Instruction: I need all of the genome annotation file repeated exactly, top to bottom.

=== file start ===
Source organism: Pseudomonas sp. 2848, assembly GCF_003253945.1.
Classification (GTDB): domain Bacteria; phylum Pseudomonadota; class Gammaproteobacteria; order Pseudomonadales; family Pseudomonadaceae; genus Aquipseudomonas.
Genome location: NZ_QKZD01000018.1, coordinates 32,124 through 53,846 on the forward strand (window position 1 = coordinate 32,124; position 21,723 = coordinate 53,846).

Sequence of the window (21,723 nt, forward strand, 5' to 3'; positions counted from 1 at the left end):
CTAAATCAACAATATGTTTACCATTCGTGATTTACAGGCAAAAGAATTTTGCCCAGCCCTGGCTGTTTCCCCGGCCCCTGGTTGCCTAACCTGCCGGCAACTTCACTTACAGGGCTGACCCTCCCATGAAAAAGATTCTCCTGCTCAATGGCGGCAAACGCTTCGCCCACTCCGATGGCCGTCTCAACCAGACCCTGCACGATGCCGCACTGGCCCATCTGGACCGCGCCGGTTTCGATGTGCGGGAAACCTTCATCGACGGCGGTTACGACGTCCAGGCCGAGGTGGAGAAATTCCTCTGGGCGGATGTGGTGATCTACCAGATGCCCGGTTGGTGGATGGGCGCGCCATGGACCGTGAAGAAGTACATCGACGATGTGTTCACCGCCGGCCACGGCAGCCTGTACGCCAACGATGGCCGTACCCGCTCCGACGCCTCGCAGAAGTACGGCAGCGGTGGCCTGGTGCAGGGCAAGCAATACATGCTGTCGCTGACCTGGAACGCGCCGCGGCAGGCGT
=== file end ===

Source organism: Pseudomonas sp. 2848, assembly GCF_003253945.1.
Classification (GTDB): domain Bacteria; phylum Pseudomonadota; class Gammaproteobacteria; order Pseudomonadales; family Pseudomonadaceae; genus Aquipseudomonas.
Genome location: NZ_QKZD01000018.1, coordinates 32,124 through 53,846 on the forward strand (window position 1 = coordinate 32,124; position 21,723 = coordinate 53,846).

Sequence of the window (21,723 nt, forward strand, 5' to 3'; positions counted from 1 at the left end):
CTAAATCAACAATATGTTTACCATTCGTGATTTACAGGCAAAAGAATTTTGCCCAGCCCTGGCTGTTTCCCCGGCCCCTGGTTGCCTAACCTGCCGGCAACTTCACTTACAGGGCTGACCCTCCCATGAAAAAGATTCTCCTGCTCAATGGCGGCAAACGCTTCGCCCACTCCGATGGCCGTCTCAACCAGACCCTGCACGATGCCGCACTGGCCCATCTGGACCGCGCCGGTTTCGATGTGCGGGAAACCTTCATCGACGGCGGTTACGACGTCCAGGCCGAGGTGGAGAAATTCCTCTGGGCGGATGTGGTGATCTACCAGATGCCCGGTTGGTGGATGGGCGCGCCATGGACCGTGAAGAAGTACATCGACGATGTGTTCACCGCCGGCCACGGCAGCCTGTACGCCAACGATGGCCGTACCCGCTCCGACGCCTCGCAGAAGTACGGCAGCGGTGGCCTGGTGCAGGGCAAGCAATACATGCTGTCGCTGACCTGGAACGCGCCGCGGCAGGCGT